Brewing is like cooking is like chemistry.
First you need to accumulate a large body of information and only then can have the knowledge of the elements to which you can then apply principles to acheive the change / end point / effect which you are seeking. The benefit with brewing is that you can make something palatable within a few weeks, this is less true in the chemistry lab! At the end of 2018 I explored a changing career from chemistry to brewing. I was given the opportunity to assist in the operation of a local midi-brewery and within a few weeks I truly caught the bug. The fully fledged brewers I worked with were overflowing with enthusiasm for beer and have been teaching me the wide variety of what is possible when starting from just malt, hops yeast and water.
In April I was excited to be offered and accepted a permanent position at the brewery. So as I said to a friend the other day, I now have the task of gaining a lifetimes experience in less than half a lifetime. How to do this? Perhaps I could seek to gain a brewing degree, but these days that costs a minimum of £27,000. Or I could listen carefully to my colleagues, attend local ‘Meet the Brewer’ events, read widely and take what I learn and then try it out myself at home. This is the approach I am seeking to take by equipping myself with my own 25 L Pico Brewery.
With this kit I can start from the same ingredient base as a commercial brewery and in fact have more flexibility with process variables than even the modern 5000 L brewery which is my four-day-a-week workplace. I wrote before about solo brewing at the 100 L scale and the great feedback I got for Chiff Chaff.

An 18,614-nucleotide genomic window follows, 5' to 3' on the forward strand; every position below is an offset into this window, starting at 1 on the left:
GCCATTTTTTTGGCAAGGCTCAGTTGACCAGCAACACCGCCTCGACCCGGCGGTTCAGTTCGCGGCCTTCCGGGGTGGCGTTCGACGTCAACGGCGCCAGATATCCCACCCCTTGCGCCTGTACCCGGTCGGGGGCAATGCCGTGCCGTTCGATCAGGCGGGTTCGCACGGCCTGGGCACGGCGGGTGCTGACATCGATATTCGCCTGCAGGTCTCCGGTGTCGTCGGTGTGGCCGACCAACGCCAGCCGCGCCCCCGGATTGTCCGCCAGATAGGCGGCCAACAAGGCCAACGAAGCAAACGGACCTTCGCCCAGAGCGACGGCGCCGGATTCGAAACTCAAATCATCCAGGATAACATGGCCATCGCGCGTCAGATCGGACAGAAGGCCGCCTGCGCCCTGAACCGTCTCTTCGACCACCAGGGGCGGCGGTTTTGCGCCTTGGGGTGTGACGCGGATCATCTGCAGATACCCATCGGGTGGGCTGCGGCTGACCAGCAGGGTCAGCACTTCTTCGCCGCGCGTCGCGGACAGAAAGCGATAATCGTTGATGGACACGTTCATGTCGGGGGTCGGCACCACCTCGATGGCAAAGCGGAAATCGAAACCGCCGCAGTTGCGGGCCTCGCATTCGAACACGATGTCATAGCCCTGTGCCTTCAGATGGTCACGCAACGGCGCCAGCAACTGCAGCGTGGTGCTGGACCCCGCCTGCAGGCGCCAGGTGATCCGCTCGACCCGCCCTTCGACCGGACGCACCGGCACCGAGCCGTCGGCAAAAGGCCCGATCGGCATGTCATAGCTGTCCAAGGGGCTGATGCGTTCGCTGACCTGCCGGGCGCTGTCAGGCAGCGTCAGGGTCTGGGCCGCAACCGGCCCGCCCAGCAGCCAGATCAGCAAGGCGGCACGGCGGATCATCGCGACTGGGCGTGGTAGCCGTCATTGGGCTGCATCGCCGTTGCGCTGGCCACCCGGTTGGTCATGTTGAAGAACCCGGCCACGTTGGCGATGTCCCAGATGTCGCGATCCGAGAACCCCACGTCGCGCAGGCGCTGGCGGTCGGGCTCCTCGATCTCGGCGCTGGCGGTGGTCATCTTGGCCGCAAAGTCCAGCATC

Our head brewer suggested to me that the place to start would be to pick a simple recipe and seek to make it three times to get familiar with my kit and to prove I could make a good beer by design and not by accident. The proof for this coming from the consistency between these three batches. As before I sought to opt a style I like, that being the ‘middle runnings’ beer which was common when breweries had only three offering. Best Bitter, ‘The Middle One’ and ‘Old Fall-e-over-water’. My inspiration came from Theakston’s XB and Wye Valley’s Butty Bach. Something low on bitterness, high on malt and easy drinking at around 4.5% ABV.
For me to have my own pilot plant in my workshop is the realisation of what I thought an impossible dream. All stainless steel so it’s easy to sanitise and will not transfer flavours from one batch to the next. Good temperature control of course, and my little extravagance, an in-situ densitometer for the fermenter (FV). This is now available to the amateur brewer in the form of the Tilt. Having used it in two fermentations I am already very impressed. Using an old tablet I have been able collect the Bluetooth transmitted data from the Tilt and not only display locally but also export to a Google Sheet in the Cloud.
This will help me to understand the fermentation profile of different batches, and ultimately of different yeasts and also to be able to track progress even when I’m not at home. As yet I cannot control the FV remotely, but an add on for my fermenter can be purchased.
My combi mash-tun / wort boiler is a Grainfather chosen because of it’s batch size flexibility. I want to be able to run as low as 10 L batches when I’m experimenting.
The idea is not to make a lot of volume, but instead a high amount of variety as this is what will drive my learning. I’m pleased also to be pulling together an enthusiastic tasting panel who got their samples of my first brew, “Xb, Nobel but not Inert’ this week. The initial feedback has been very positive, perhaps I can be a Hop Doctor after all?